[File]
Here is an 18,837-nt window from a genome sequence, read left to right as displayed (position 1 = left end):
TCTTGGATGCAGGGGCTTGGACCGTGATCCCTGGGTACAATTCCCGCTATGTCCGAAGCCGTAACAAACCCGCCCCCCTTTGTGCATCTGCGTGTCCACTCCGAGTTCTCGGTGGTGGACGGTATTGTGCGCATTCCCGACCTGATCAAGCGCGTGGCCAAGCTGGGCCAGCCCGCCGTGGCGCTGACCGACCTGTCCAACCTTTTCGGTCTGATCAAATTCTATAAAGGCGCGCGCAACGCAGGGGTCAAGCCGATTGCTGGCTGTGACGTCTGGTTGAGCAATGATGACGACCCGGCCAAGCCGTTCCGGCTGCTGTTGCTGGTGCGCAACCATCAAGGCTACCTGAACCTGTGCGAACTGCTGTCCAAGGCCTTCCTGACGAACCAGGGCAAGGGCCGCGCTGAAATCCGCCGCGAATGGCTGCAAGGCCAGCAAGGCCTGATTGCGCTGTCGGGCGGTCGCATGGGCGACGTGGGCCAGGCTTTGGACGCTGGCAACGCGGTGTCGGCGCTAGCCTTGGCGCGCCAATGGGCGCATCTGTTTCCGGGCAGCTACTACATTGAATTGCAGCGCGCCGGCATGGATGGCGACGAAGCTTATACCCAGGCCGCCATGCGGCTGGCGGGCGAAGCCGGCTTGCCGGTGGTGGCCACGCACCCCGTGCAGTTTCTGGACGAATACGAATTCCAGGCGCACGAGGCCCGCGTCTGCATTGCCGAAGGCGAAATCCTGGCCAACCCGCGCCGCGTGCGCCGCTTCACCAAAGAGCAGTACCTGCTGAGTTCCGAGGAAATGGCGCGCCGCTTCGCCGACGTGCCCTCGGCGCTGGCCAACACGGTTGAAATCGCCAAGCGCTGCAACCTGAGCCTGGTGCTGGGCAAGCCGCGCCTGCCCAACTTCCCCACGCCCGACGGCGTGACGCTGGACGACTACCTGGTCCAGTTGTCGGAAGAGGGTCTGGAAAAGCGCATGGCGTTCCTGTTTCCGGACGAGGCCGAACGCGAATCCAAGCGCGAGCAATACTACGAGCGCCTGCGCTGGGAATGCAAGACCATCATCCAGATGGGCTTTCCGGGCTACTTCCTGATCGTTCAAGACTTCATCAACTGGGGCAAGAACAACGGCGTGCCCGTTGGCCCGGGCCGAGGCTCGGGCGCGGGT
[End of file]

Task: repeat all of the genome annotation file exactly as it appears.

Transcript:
Here is an 18,837-nt window from a genome sequence, read left to right as displayed (position 1 = left end):
TCTTGGATGCAGGGGCTTGGACCGTGATCCCTGGGTACAATTCCCGCTATGTCCGAAGCCGTAACAAACCCGCCCCCCTTTGTGCATCTGCGTGTCCACTCCGAGTTCTCGGTGGTGGACGGTATTGTGCGCATTCCCGACCTGATCAAGCGCGTGGCCAAGCTGGGCCAGCCCGCCGTGGCGCTGACCGACCTGTCCAACCTTTTCGGTCTGATCAAATTCTATAAAGGCGCGCGCAACGCAGGGGTCAAGCCGATTGCTGGCTGTGACGTCTGGTTGAGCAATGATGACGACCCGGCCAAGCCGTTCCGGCTGCTGTTGCTGGTGCGCAACCATCAAGGCTACCTGAACCTGTGCGAACTGCTGTCCAAGGCCTTCCTGACGAACCAGGGCAAGGGCCGCGCTGAAATCCGCCGCGAATGGCTGCAAGGCCAGCAAGGCCTGATTGCGCTGTCGGGCGGTCGCATGGGCGACGTGGGCCAGGCTTTGGACGCTGGCAACGCGGTGTCGGCGCTAGCCTTGGCGCGCCAATGGGCGCATCTGTTTCCGGGCAGCTACTACATTGAATTGCAGCGCGCCGGCATGGATGGCGACGAAGCTTATACCCAGGCCGCCATGCGGCTGGCGGGCGAAGCCGGCTTGCCGGTGGTGGCCACGCACCCCGTGCAGTTTCTGGACGAATACGAATTCCAGGCGCACGAGGCCCGCGTCTGCATTGCCGAAGGCGAAATCCTGGCCAACCCGCGCCGCGTGCGCCGCTTCACCAAAGAGCAGTACCTGCTGAGTTCCGAGGAAATGGCGCGCCGCTTCGCCGACGTGCCCTCGGCGCTGGCCAACACGGTTGAAATCGCCAAGCGCTGCAACCTGAGCCTGGTGCTGGGCAAGCCGCGCCTGCCCAACTTCCCCACGCCCGACGGCGTGACGCTGGACGACTACCTGGTCCAGTTGTCGGAAGAGGGTCTGGAAAAGCGCATGGCGTTCCTGTTTCCGGACGAGGCCGAACGCGAATCCAAGCGCGAGCAATACTACGAGCGCCTGCGCTGGGAATGCAAGACCATCATCCAGATGGGCTTTCCGGGCTACTTCCTGATCGTTCAAGACTTCATCAACTGGGGCAAGAACAACGGCGTGCCCGTTGGCCCGGGCCGAGGCTCGGGCGCGGGT